3.3" Sparkly, Pink Amethyst Geode Section - Argentina

This is a beautiful find out of Argentina, featuring true pink amethyst crystals with calcite, collected from the Choique Mine. It occurs in geodic formations or cavities lined with crystals.

This geode section is 3.3" wide and comes with an acrylic display stand.

The material has been analyzed at the California Institute of Technology and was described as "purplish pink amethystine quartz additionally coloured by microscopic hematite particles. They are not rose quartz or pink quartz as classically defined".

So, it's formed by the same processes that give amethyst its purple color, but by definition amethyst is purple not pink. So, we are left with a conundrum of what to call it, but since the majority of people seem to be calling it "pink amethyst" we will stick with that label.

Silicon Dioxide, also known as SiO2 or Quartz, is the second most abundant mineral in the Earth's crust. Quartz crystals generally grow in silica-rich, hot watery solutions called hydrothermal environments, at temperatures between 100°C and 450°C, and usually under very high pressure. Quartz veins are formed when open fissures are filled with hot water during the closing stages of mountains forming, and can be hundreds of millions of years old.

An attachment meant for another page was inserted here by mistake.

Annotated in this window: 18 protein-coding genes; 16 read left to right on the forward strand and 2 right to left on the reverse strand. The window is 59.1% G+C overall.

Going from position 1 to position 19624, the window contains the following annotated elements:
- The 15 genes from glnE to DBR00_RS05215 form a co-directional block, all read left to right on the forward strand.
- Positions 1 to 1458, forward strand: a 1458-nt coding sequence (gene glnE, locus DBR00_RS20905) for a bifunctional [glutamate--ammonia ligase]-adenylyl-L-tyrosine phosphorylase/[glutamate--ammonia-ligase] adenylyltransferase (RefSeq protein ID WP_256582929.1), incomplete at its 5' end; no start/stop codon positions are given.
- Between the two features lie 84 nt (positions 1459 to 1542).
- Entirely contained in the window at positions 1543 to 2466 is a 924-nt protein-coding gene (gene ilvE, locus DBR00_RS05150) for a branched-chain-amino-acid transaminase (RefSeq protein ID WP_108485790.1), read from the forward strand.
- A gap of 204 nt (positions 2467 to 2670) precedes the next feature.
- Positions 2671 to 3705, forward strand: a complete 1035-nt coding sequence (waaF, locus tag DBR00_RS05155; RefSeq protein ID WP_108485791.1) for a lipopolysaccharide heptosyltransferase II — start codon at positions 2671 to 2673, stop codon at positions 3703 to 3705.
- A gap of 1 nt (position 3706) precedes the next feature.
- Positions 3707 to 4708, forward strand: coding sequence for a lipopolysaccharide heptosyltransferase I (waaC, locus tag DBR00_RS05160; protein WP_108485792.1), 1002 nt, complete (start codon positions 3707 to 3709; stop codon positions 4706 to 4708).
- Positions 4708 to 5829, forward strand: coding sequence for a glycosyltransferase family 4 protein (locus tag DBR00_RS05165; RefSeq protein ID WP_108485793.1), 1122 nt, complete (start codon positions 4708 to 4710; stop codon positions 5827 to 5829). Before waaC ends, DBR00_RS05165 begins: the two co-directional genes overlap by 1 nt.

Calcite, CaCO3, is a carbonate mineral and the most stable polymorph of calcium carbonate. The other polymorphs are the minerals aragonite and vaterite. Calcite crystals are trigonal-rhombohedral, though actual calcite rhombohedra are rare as natural crystals. However, they show a remarkable variety of habits including acute to obtuse rhombohedra, tabular forms, and prisms. Calcite exhibits several twinning types adding to the variety of observed forms. It may occur as fibrous, granular, lamellar, or compact. Cleavage is usually in three directions parallel to the rhombohedron form.
Quartz var. Pink Amethyst & Calcite
Choique Mine, Pehuenches, Neuquen, Argentina
3.3" wide